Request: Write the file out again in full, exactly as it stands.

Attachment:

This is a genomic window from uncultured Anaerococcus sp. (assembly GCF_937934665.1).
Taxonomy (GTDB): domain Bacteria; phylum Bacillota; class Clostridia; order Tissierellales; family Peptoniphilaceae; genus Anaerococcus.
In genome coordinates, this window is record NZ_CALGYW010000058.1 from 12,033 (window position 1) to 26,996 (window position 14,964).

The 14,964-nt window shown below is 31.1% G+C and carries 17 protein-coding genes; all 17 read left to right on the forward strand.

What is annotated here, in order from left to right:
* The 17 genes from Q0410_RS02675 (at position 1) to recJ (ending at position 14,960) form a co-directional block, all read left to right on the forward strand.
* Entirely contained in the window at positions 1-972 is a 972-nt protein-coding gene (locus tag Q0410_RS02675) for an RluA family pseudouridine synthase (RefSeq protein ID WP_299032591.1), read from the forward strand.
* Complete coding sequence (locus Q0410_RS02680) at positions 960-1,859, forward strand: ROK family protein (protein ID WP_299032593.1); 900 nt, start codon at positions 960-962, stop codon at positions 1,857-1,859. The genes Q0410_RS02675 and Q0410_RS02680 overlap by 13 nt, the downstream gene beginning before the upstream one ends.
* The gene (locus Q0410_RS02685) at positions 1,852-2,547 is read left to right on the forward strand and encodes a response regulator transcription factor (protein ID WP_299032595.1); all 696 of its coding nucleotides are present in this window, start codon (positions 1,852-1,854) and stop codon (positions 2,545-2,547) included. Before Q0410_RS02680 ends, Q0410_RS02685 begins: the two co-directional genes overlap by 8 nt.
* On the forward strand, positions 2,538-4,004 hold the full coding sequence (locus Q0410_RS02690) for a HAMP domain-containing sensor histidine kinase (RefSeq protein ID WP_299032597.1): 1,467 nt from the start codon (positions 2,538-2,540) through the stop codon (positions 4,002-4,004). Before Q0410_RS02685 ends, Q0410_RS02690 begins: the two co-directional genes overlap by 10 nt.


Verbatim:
This is a genomic window from uncultured Anaerococcus sp. (assembly GCF_937934665.1).
Taxonomy (GTDB): domain Bacteria; phylum Bacillota; class Clostridia; order Tissierellales; family Peptoniphilaceae; genus Anaerococcus.
In genome coordinates, this window is record NZ_CALGYW010000058.1 from 12,033 (window position 1) to 26,996 (window position 14,964).

The 14,964-nt window shown below is 31.1% G+C and carries 17 protein-coding genes; all 17 read left to right on the forward strand.

What is annotated here, in order from left to right:
* The 17 genes from Q0410_RS02675 (at position 1) to recJ (ending at position 14,960) form a co-directional block, all read left to right on the forward strand.
* Entirely contained in the window at positions 1-972 is a 972-nt protein-coding gene (locus tag Q0410_RS02675) for an RluA family pseudouridine synthase (RefSeq protein ID WP_299032591.1), read from the forward strand.
* Complete coding sequence (locus Q0410_RS02680) at positions 960-1,859, forward strand: ROK family protein (protein ID WP_299032593.1); 900 nt, start codon at positions 960-962, stop codon at positions 1,857-1,859. The genes Q0410_RS02675 and Q0410_RS02680 overlap by 13 nt, the downstream gene beginning before the upstream one ends.
* The gene (locus Q0410_RS02685) at positions 1,852-2,547 is read left to right on the forward strand and encodes a response regulator transcription factor (protein ID WP_299032595.1); all 696 of its coding nucleotides are present in this window, start codon (positions 1,852-1,854) and stop codon (positions 2,545-2,547) included. Before Q0410_RS02680 ends, Q0410_RS02685 begins: the two co-directional genes overlap by 8 nt.
* On the forward strand, positions 2,538-4,004 hold the full coding sequence (locus Q0410_RS02690) for a HAMP domain-containing sensor histidine kinase (RefSeq protein ID WP_299032597.1): 1,467 nt from the start codon (positions 2,538-2,540) through the stop codon (positions 4,002-4,004). Before Q0410_RS02685 ends, Q0410_RS02690 begins: the two co-directional genes overlap by 10 nt.